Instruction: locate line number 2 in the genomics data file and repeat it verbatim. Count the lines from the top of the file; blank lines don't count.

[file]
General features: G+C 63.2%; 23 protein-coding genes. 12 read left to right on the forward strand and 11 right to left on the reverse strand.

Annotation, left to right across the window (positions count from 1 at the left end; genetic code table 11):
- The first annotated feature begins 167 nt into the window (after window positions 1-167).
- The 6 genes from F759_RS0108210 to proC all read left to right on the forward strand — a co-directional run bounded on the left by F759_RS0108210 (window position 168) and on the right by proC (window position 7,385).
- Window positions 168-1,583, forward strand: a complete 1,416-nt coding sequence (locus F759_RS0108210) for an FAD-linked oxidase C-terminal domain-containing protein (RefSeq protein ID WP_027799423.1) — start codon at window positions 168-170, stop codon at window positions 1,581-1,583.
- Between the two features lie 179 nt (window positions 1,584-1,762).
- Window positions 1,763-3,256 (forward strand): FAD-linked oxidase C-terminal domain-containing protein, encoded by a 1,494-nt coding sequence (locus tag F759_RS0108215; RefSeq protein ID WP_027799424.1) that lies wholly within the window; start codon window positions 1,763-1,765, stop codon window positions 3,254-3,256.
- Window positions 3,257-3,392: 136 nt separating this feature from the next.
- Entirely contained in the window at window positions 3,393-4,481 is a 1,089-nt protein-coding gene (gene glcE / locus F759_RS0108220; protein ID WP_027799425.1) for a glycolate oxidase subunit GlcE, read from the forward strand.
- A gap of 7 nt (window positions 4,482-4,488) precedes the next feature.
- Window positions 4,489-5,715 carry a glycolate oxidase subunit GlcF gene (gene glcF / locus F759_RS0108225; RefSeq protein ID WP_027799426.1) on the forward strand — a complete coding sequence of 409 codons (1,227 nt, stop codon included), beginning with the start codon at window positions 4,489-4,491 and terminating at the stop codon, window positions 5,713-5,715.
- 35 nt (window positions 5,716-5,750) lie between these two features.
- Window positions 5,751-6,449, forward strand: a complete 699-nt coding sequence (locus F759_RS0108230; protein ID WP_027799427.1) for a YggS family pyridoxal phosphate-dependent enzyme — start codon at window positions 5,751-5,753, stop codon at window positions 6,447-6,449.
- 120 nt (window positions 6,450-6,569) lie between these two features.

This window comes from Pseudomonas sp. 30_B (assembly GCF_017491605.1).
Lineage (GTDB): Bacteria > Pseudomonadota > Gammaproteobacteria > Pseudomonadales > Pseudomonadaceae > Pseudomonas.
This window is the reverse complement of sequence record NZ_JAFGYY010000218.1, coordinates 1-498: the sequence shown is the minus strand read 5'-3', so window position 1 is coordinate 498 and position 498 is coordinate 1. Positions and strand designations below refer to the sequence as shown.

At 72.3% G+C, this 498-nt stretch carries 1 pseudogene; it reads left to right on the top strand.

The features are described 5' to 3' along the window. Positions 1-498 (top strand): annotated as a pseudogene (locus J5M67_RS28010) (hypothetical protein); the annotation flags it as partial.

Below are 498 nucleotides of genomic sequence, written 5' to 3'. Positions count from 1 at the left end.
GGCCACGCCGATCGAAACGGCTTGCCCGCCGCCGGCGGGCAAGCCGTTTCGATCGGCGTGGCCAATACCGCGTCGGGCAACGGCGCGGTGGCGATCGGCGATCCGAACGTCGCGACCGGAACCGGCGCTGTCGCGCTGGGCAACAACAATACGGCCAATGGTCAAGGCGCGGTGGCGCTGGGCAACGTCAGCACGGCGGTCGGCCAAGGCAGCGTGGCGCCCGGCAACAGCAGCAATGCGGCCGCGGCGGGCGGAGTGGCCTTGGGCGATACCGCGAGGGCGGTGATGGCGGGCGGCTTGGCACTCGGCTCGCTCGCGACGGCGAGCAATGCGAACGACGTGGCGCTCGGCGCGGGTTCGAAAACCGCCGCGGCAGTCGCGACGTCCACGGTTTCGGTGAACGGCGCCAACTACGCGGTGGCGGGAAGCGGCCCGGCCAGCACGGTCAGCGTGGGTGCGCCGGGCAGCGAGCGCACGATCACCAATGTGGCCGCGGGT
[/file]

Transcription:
Annotation, left to right across the window (positions count from 1 at the left end; genetic code table 11):